Saturday, September 12, 2009

Major Counterfeit Chip Scam Busted in Macau!

Macau is a MAJOR casino cheat area and of course the favorite of casino cheat teams who are also members of the Chinese Mafia Triads. Usually it's baccarat cheat scams or junket player chip scams that proliferate in Macau, but this time it's a sophisticated high-tech counterfeit chip scam. True, it was busted, but the big question is: How many casinos got bilked and for how much money?

Macau police arrested six mainlanders at Wynn Macau and seized 38 highly sophisticated counterfeit gaming chips, each with a face value of HK$10,000. The five men and a woman, aged from 22 to 63, had successfully passed off 16 of the chips - implanted with microchips - which fooled dealers and infrared detectors on the gambling tables and made it all the way to the casino cage.

But they pushed their luck in trying to pass off the remaining 22 chips, by which time the chips were detected by a more delicate detector in the cage. Casino staff using CCTV cameras found the suspects were still gambling. They were taken to the security room and arrested two hours later. Genuine Hong Kong banknotes and real chips totaling HK$210,000, which police believe they got from cashing the chips that included the 16 fake ones, were found on them.

The mainlanders arrived in Macau at about 4pm on Tuesday and immediately went to Wynn. They gambled on tables with the fake chips and collected real chips and cash in payoffs before an expert using a more delicate detector in the casino cage found the 16 fake chips, which contained lower-value microchips, at 6pm.

Police found 22 fake chips on the suspects, who came from Guangdong and Hubei. They will be charged with deception in gambling and participating in a syndicate. Chau Wai-kuong, head of the Judiciary Police Criminal Investigation Department, said the fake chips were probably produced in the mainland by a syndicate that has been active for no more than a month.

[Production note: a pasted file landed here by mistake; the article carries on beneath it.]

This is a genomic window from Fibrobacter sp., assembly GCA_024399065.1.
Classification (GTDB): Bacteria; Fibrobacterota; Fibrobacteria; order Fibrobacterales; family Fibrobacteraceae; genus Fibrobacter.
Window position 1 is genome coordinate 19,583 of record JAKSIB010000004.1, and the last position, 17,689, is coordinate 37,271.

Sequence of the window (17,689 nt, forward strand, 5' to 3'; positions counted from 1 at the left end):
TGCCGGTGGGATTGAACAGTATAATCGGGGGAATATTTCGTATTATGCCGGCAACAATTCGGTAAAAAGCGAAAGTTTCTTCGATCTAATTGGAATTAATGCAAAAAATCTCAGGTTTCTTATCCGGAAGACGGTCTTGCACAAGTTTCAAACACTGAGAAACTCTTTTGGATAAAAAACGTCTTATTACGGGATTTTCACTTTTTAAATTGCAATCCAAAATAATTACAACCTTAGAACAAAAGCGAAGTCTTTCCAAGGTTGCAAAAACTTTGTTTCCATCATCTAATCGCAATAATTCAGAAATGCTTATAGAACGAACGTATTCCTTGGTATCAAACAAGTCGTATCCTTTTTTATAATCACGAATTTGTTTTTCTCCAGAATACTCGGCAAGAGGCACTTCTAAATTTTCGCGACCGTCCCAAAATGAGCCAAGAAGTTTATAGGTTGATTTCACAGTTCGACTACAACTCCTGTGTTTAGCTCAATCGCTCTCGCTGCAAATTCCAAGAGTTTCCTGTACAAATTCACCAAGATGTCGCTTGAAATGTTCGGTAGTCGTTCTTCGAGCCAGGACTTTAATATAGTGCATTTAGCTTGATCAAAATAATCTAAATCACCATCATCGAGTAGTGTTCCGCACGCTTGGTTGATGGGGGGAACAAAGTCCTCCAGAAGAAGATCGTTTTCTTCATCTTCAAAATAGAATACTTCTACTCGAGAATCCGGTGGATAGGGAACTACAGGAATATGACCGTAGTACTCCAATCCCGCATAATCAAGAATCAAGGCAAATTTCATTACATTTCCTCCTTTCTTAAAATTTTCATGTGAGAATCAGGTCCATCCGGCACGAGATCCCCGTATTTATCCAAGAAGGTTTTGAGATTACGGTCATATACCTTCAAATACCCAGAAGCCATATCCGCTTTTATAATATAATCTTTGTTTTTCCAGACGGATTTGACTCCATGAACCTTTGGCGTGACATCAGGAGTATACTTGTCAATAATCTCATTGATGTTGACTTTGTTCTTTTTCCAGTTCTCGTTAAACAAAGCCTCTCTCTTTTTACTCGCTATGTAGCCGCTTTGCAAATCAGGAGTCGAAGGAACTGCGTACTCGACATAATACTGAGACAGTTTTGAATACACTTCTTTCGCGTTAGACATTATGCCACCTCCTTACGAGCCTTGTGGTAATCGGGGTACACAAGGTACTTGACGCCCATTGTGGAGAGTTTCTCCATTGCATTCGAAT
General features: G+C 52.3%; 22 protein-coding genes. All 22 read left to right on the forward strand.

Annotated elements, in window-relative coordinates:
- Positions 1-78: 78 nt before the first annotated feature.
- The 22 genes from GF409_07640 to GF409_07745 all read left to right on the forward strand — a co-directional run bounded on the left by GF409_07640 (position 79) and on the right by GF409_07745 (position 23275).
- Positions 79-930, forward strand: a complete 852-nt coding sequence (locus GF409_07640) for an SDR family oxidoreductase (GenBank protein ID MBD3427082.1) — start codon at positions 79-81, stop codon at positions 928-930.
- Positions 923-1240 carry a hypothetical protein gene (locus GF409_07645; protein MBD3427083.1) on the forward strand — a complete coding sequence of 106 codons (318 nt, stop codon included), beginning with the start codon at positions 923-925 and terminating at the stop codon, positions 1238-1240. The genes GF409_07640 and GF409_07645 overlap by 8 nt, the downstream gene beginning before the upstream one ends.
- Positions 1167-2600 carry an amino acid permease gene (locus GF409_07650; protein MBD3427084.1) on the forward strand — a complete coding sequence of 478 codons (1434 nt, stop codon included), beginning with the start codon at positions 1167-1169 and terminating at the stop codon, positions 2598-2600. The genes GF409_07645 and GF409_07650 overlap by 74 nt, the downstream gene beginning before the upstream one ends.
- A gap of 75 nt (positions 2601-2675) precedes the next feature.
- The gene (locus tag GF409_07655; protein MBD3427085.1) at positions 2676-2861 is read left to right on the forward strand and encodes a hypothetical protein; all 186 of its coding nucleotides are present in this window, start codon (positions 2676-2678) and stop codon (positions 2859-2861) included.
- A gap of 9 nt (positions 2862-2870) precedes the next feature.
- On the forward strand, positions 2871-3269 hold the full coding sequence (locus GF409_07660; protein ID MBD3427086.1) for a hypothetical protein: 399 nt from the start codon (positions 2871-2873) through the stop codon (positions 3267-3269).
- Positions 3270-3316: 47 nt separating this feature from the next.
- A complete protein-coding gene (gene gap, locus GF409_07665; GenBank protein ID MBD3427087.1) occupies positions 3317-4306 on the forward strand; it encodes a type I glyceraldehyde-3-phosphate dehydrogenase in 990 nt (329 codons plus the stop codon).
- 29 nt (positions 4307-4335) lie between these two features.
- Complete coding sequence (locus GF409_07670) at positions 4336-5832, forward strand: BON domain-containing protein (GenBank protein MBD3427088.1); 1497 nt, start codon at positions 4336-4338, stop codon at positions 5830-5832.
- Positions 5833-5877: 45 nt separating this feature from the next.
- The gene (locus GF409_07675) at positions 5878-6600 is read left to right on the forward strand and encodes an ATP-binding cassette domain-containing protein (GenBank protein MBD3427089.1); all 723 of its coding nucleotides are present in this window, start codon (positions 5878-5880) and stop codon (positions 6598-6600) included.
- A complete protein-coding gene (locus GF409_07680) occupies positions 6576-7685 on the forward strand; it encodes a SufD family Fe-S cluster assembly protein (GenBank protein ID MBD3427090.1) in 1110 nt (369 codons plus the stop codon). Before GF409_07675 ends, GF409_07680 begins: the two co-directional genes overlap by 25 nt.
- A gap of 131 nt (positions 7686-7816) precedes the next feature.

The syndicate hired so-called "drivers" to go to Macau casinos to cash in the fake chips. Police are now trying to determine if the syndicate deceived other casinos and whether other "drivers" are still being hired. The mastermind is still at large.

A Wynn Macau spokeswoman confirmed an attempt to cash in counterfeit gaming chips was detected on the spot, thanks to vigilant staff and the effectiveness of security technology. The casino refused to comment further as police investigations are continuing.

It's not the first time Wynn Macau has been targeted by counterfeit criminals. In March last year, a Zhejiang man commissioned an advertising company to replicate the stickers on the Wynn chips and put them on fake chips. He managed to exchange 44 chips for HK$220,000. He was arrested two months later when he entered Macau again. Police seized 149 semi-completed chips and 444 HK$1,000 stickers.